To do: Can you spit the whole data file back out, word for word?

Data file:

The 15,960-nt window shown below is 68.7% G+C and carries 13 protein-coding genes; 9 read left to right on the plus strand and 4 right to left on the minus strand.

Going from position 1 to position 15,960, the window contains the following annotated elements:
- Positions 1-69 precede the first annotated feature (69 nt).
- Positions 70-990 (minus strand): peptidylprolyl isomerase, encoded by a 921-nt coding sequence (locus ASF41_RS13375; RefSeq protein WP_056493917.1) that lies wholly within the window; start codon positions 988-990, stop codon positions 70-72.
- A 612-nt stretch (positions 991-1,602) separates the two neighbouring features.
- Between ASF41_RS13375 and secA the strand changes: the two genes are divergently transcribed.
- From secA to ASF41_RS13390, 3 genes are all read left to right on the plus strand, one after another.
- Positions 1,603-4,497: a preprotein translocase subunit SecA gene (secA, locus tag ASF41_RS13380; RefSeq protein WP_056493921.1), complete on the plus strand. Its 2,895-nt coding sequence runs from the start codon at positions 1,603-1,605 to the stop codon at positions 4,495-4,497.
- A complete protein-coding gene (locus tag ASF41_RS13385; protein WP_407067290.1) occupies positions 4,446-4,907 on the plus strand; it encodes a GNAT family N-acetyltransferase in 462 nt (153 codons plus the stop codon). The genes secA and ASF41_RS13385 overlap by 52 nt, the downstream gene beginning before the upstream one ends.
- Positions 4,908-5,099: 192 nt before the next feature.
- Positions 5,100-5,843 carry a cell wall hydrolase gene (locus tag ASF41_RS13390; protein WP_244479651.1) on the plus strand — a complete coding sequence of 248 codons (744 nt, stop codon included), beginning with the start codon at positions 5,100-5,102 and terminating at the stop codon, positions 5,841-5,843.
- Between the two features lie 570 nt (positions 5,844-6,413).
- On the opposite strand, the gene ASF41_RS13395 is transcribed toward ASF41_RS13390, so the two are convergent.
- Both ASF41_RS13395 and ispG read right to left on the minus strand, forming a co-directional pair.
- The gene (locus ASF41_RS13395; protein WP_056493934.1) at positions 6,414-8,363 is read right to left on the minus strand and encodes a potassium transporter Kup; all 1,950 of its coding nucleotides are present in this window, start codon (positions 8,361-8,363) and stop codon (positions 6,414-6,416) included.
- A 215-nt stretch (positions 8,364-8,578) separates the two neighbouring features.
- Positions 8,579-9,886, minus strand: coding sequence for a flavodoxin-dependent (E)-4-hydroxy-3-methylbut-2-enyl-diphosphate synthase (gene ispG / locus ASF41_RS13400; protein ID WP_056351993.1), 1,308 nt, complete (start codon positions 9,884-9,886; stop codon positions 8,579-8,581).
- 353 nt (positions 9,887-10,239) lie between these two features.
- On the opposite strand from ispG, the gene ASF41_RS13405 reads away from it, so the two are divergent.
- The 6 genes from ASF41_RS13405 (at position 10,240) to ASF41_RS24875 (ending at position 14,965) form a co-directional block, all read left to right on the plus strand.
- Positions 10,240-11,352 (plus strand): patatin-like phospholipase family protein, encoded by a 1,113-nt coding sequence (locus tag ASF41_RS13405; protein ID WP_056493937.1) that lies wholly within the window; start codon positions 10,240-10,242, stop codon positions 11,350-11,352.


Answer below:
The 15,960-nt window shown below is 68.7% G+C and carries 13 protein-coding genes; 9 read left to right on the plus strand and 4 right to left on the minus strand.

Going from position 1 to position 15,960, the window contains the following annotated elements:
- Positions 1-69 precede the first annotated feature (69 nt).
- Positions 70-990 (minus strand): peptidylprolyl isomerase, encoded by a 921-nt coding sequence (locus ASF41_RS13375; RefSeq protein WP_056493917.1) that lies wholly within the window; start codon positions 988-990, stop codon positions 70-72.
- A 612-nt stretch (positions 991-1,602) separates the two neighbouring features.
- Between ASF41_RS13375 and secA the strand changes: the two genes are divergently transcribed.
- From secA to ASF41_RS13390, 3 genes are all read left to right on the plus strand, one after another.
- Positions 1,603-4,497: a preprotein translocase subunit SecA gene (secA, locus tag ASF41_RS13380; RefSeq protein WP_056493921.1), complete on the plus strand. Its 2,895-nt coding sequence runs from the start codon at positions 1,603-1,605 to the stop codon at positions 4,495-4,497.
- A complete protein-coding gene (locus tag ASF41_RS13385; protein WP_407067290.1) occupies positions 4,446-4,907 on the plus strand; it encodes a GNAT family N-acetyltransferase in 462 nt (153 codons plus the stop codon). The genes secA and ASF41_RS13385 overlap by 52 nt, the downstream gene beginning before the upstream one ends.
- Positions 4,908-5,099: 192 nt before the next feature.
- Positions 5,100-5,843 carry a cell wall hydrolase gene (locus tag ASF41_RS13390; protein WP_244479651.1) on the plus strand — a complete coding sequence of 248 codons (744 nt, stop codon included), beginning with the start codon at positions 5,100-5,102 and terminating at the stop codon, positions 5,841-5,843.
- Between the two features lie 570 nt (positions 5,844-6,413).
- On the opposite strand, the gene ASF41_RS13395 is transcribed toward ASF41_RS13390, so the two are convergent.
- Both ASF41_RS13395 and ispG read right to left on the minus strand, forming a co-directional pair.
- The gene (locus ASF41_RS13395; protein WP_056493934.1) at positions 6,414-8,363 is read right to left on the minus strand and encodes a potassium transporter Kup; all 1,950 of its coding nucleotides are present in this window, start codon (positions 8,361-8,363) and stop codon (positions 6,414-6,416) included.
- A 215-nt stretch (positions 8,364-8,578) separates the two neighbouring features.
- Positions 8,579-9,886, minus strand: coding sequence for a flavodoxin-dependent (E)-4-hydroxy-3-methylbut-2-enyl-diphosphate synthase (gene ispG / locus ASF41_RS13400; protein ID WP_056351993.1), 1,308 nt, complete (start codon positions 9,884-9,886; stop codon positions 8,579-8,581).
- 353 nt (positions 9,887-10,239) lie between these two features.
- On the opposite strand from ispG, the gene ASF41_RS13405 reads away from it, so the two are divergent.
- The 6 genes from ASF41_RS13405 (at position 10,240) to ASF41_RS24875 (ending at position 14,965) form a co-directional block, all read left to right on the plus strand.
- Positions 10,240-11,352 (plus strand): patatin-like phospholipase family protein, encoded by a 1,113-nt coding sequence (locus tag ASF41_RS13405; protein ID WP_056493937.1) that lies wholly within the window; start codon positions 10,240-10,242, stop codon positions 11,350-11,352.